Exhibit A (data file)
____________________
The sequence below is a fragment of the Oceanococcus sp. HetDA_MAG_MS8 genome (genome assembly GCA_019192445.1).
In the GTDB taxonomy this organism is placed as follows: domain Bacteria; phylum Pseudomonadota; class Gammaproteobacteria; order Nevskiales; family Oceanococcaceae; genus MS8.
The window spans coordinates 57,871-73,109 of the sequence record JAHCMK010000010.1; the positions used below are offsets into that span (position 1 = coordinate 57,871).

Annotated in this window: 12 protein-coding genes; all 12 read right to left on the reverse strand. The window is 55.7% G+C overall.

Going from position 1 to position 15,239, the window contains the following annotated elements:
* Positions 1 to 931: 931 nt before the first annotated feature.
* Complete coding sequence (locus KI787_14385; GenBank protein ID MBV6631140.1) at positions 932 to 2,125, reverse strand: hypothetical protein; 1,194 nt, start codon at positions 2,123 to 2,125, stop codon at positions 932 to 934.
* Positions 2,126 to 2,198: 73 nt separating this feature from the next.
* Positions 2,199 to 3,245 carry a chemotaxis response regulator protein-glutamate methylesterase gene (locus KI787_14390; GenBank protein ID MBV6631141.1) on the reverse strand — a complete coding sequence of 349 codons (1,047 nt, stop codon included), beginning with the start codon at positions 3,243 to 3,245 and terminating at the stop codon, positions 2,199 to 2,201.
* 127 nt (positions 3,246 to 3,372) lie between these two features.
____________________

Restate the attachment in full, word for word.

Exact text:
The sequence below is a fragment of the Oceanococcus sp. HetDA_MAG_MS8 genome (genome assembly GCA_019192445.1).
In the GTDB taxonomy this organism is placed as follows: domain Bacteria; phylum Pseudomonadota; class Gammaproteobacteria; order Nevskiales; family Oceanococcaceae; genus MS8.
The window spans coordinates 57,871-73,109 of the sequence record JAHCMK010000010.1; the positions used below are offsets into that span (position 1 = coordinate 57,871).

Annotated in this window: 12 protein-coding genes; all 12 read right to left on the reverse strand. The window is 55.7% G+C overall.

Going from position 1 to position 15,239, the window contains the following annotated elements:
* Positions 1 to 931: 931 nt before the first annotated feature.
* Complete coding sequence (locus KI787_14385; GenBank protein ID MBV6631140.1) at positions 932 to 2,125, reverse strand: hypothetical protein; 1,194 nt, start codon at positions 2,123 to 2,125, stop codon at positions 932 to 934.
* Positions 2,126 to 2,198: 73 nt separating this feature from the next.
* Positions 2,199 to 3,245 carry a chemotaxis response regulator protein-glutamate methylesterase gene (locus KI787_14390; GenBank protein ID MBV6631141.1) on the reverse strand — a complete coding sequence of 349 codons (1,047 nt, stop codon included), beginning with the start codon at positions 3,243 to 3,245 and terminating at the stop codon, positions 2,199 to 2,201.
* 127 nt (positions 3,246 to 3,372) lie between these two features.